Keeping up with the previous day's enthusiasm, Google is back with a new doodle or should we say game. Today, Google doodles for London 2012 basketball. This interactive doodle lets you be a basketball player and enjoy the thrill of the game by merely being seated in front of your computer. You begin by the hitting the Play sign first, and then pressing the Space bar two times in a row to get the onscreen player to aim for the basket and make the move. At the end of the game, you are presented with a scoreboard, wherein users have the option of either going back to the game, Sharing it on Google+ and/or finding out more about the sport at London Olympics 2012. Clicking on the Search option in the scoreboard lets users view the entire schedule pertaining to the sport, all the latest news on the sport, along with a little history on it.
Google lets you play Basketball from your couch
Google doodled for London 2012 hurdles, yesterday. The doodle had you play as the onscreen runner. It showed a runner on a track, who takes his position at the starting point and gets going the minute you hit the button with the Play sign on it. The doodle required you to alternate between the side arrow keys on the keyboard to boost the speed of the on-screen runner and press the Space bar to jump over the hurdles that appear at regular intervals. With the instructions going on side-by-side, even as the athlete runs, you could easily move on from hurdle to hurdle. At the end of the run, a score is flashed and users are given the option to either play the race again, Share it on Google+ or quickly get all the information on London 2012 Hurdles.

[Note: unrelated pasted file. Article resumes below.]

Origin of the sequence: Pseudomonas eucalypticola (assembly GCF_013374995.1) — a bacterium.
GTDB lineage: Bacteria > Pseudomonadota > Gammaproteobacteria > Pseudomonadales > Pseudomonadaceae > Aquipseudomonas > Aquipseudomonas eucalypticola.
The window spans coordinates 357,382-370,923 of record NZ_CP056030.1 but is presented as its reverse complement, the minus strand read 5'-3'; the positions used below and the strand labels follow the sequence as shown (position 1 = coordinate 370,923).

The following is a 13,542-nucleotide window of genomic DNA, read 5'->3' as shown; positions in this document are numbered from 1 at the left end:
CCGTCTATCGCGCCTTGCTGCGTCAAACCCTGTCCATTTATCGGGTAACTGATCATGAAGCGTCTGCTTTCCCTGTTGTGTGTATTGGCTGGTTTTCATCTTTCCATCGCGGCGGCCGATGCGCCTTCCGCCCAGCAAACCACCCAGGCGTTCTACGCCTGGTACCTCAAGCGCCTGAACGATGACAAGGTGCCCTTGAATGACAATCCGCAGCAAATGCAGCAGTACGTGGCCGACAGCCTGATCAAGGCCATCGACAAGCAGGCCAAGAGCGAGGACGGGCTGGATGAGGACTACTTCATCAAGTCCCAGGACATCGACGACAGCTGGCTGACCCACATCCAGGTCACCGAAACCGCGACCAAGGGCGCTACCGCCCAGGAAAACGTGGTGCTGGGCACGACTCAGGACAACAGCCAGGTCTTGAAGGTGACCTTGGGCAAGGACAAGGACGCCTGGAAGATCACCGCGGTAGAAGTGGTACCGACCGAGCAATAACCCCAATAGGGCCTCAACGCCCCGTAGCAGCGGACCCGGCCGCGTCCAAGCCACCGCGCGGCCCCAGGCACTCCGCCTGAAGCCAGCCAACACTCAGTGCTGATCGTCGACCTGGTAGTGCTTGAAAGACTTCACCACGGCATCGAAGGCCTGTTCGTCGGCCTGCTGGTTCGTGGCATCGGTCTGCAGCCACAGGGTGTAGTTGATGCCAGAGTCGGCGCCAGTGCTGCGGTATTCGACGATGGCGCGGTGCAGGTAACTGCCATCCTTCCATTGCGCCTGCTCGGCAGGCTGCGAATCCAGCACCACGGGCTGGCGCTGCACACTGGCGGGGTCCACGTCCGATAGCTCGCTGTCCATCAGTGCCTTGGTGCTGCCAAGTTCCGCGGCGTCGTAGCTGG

This, however, also isn't the first time that Google has gone interactive with its doodles. On May 23, this year, Google had a doodle dedicated to the inventor of the Moog synthesizer, Robert Moog. The Doodle featured a synthsizer which you can either play by clicking on the keys or by typing on your computer keyboard. The sharps and flats (black notes) are played with the numbers on your keyboard and the regular notes with the letters. The sound that emanates is electronic and you can adjust the pitch by using the pitch wheel on the left. You can record your composition by hitting the record button on the right and play back your composition. You can also share your work on Google+.
On similar lines was the doodle that Google dedicated to Les Paul, inventor of the solid body electric guitar. The doodle could be strung like a guitar and if you placed your cursor over a string, you could hear the string being strummed. Users had the opportunity to have fun with this, by making chord combinations with the strings on the left and vary them up with the strings on the right. There was even a keyboard option which when you turn on, certain alphabets from your keyboard would strum certain strings. We played around with the melody that certain words would form. When we typed “Google” and “Android” the melody was only meh. “Apple” for some bizarre reason sounded like a workable melody.